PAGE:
How to Interview Well Pt. 1, Recognizing a Good Applicant – Zupnick Associates

Your employees are one of your most important resources as a hiring manager. The challenges of the current job market demand that you’re able to recognize a good employee when you find one. In order to give the best candidate the best shot at landing the job, you’ll want to be prepared to conduct an interview designed to do as much. This article gives tips on how to interview well. We’ve broken the article up into a discussion of four components of an interview: body language, banter, resume, and presentation. In this part, we’ll discuss how to recognize a candidate who uses these effectively (and ineffectively), according to some experts.

Body Language

Body language makes up a significant portion of communication. In some situations (particularly when body language doesn’t match verbal communication) it represents more than 55%. In other words, you can learn a lot about a candidate, whether they’re being truthful, for example, by reading their body language, especially in relationship to their verbal cues.

Three things are particularly important to Dana Case, Director of Operations at mycorporation.com.

“Keep your eyes peeled (literally!) for candidates that make eye contact, smile, and gesture with their hands as they speak.”

Dana Case, Director of Operations at Mycorporation.com

On the other hand, Shawn D. Madden, so-called Ambassador of Fun at Underdog Sports League and Socialref.net, believes a lot of interviews are conducted wrong if you want to read body language properly. He believes candidates should be standing, at least during part of the interview, to read them properly. This is especially true for positions that involve public speaking, for instance.

“Most interviews are always done sitting down … huge mistake.”

Shawn D. Madden, Ambassador of Fun at Socialref.net

Green Flags

  • Leaning in to show interest in questions
  • Directly addressing you or the person who asked the question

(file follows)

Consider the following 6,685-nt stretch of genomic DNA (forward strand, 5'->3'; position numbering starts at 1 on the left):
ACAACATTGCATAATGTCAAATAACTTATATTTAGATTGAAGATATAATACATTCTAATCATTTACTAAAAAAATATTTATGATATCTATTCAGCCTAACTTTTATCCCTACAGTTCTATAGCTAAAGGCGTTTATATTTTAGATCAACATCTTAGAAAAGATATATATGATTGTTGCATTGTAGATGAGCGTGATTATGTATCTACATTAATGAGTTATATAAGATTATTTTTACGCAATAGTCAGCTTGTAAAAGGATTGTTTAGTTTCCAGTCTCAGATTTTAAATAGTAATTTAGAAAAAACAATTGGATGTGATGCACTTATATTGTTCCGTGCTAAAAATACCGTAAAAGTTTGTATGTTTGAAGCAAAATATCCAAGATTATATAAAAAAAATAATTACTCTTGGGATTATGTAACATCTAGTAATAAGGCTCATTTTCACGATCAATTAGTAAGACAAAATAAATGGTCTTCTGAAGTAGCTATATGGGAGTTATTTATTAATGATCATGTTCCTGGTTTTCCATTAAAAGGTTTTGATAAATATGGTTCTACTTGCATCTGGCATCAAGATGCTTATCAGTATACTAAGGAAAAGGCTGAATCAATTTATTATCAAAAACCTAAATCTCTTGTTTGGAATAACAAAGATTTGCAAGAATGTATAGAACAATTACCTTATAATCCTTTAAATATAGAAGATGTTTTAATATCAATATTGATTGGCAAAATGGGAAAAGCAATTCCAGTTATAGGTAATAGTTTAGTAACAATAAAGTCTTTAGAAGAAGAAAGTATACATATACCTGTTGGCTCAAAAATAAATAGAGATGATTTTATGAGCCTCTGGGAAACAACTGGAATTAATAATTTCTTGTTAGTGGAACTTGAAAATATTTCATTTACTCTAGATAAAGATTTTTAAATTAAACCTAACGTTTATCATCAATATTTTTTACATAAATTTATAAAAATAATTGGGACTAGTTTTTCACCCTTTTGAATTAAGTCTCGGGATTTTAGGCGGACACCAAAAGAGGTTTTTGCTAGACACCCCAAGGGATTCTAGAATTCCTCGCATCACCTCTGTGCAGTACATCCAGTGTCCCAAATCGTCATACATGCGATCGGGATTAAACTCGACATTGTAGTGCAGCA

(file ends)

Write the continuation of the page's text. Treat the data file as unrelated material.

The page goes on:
• Relax

Red Flags

  • Fidgeting
  • Avoiding eye contact
  • Crossed arms/legs
  • Leaning back in chair

Banter

Often times during an interview, there are awkward moments during transitions. Banter is the type of conversation that happens during these transition moments. Good banter, even if peppered with a little unavoidable awkwardness, communicates positivity, enthusiasm, and interest. To interview well, provide candidates opportunities to communicate these things.

Good etiquette, according to Igor Avidon, President of Avidon Marketing Group, is to demonstrate that you’ve researched the company or to show an interest in the person conducting the interview.

“A good conversation starter is an observation that shows me the candidate researched me or my company. Anything having to do with my hobbies, industry, or my agency is a GREAT way to start on the right foot.”

Igor Avidon, President & Chief Strategist of Avidon Marketing Group

Green Flags

  • Interest in you as the interviewer
  • Positivity
  • Questions about the job
  • Complimenting the space
  • Conversation that shows the candidate did research

Red Flags

  • Negativity or complaining
  • Being tactless or rude
  • Distasteful jokes

Resume

In most cases, before an interview, you’ll have a nice summary of the candidates before they walk through the door. Better yet, the resume will be easy to use for reference during the interview, and will act as a springboard for your questions.

Bad resumes typically don’t get candidates as far as the interview, but if a candidate has a questionable resume, one with typos for example, it might warrant a question or two to see why there are problems, and if they’ll reflect in their work.

This is what Laura McAdams, HR manager at Resumecompanion.com, looks for in a resume.

“In my experience, the best resumes are simple, easy to read, and use hard numbers to quantify their accomplishments. Ultimately, all I want to see is how much relevant experience a candidate has, and what skills they can offer. Decorative flourishes, fancy designs, and graphics — while sometimes visually interesting — usually just strike me as distracting and a waste of space.”

Lauren McAdams, HR Manager at Resumecompanion.com

Green Flags

  • Clean, error free
  • Relevant
  • Specific

Red Flags

  • Superfluous
  • Error-riddled
  • Needlessly graphic-intensive

Presentation

The presentation of candidates should meet the standards set by your company culture. At the same time, they should be unique to the individual. In other words, the person should not present themselves as someone else, but, instead, they should be comfortable and confident.

According to Le-an Lai Lacaba, Remote Team Builder at BLVP Inc.,

the candidates presentation should be honest.

 

If their outfit is making them uncomfortable, it means that they aren’t being truthful about the person they’re presenting to us.

Le-an Lai Lacaba, Remote Team Builder at BLVNP Incorporated

Green Flags

  • Comfortable in clothes
  • Close fit
  • In-line with expectations, dress-code

Red Flags

  • Tattered or unclean clothes
  • Clothes that don’t fit
  • Too much perfume or cologne

Conclusion

So now you know how experts recognize good candidates. But how should you conduct yourself during the interview? That’s a good question. Stay tuned for our next part in this series, which will discuss specifically what you should be doing to interview well.

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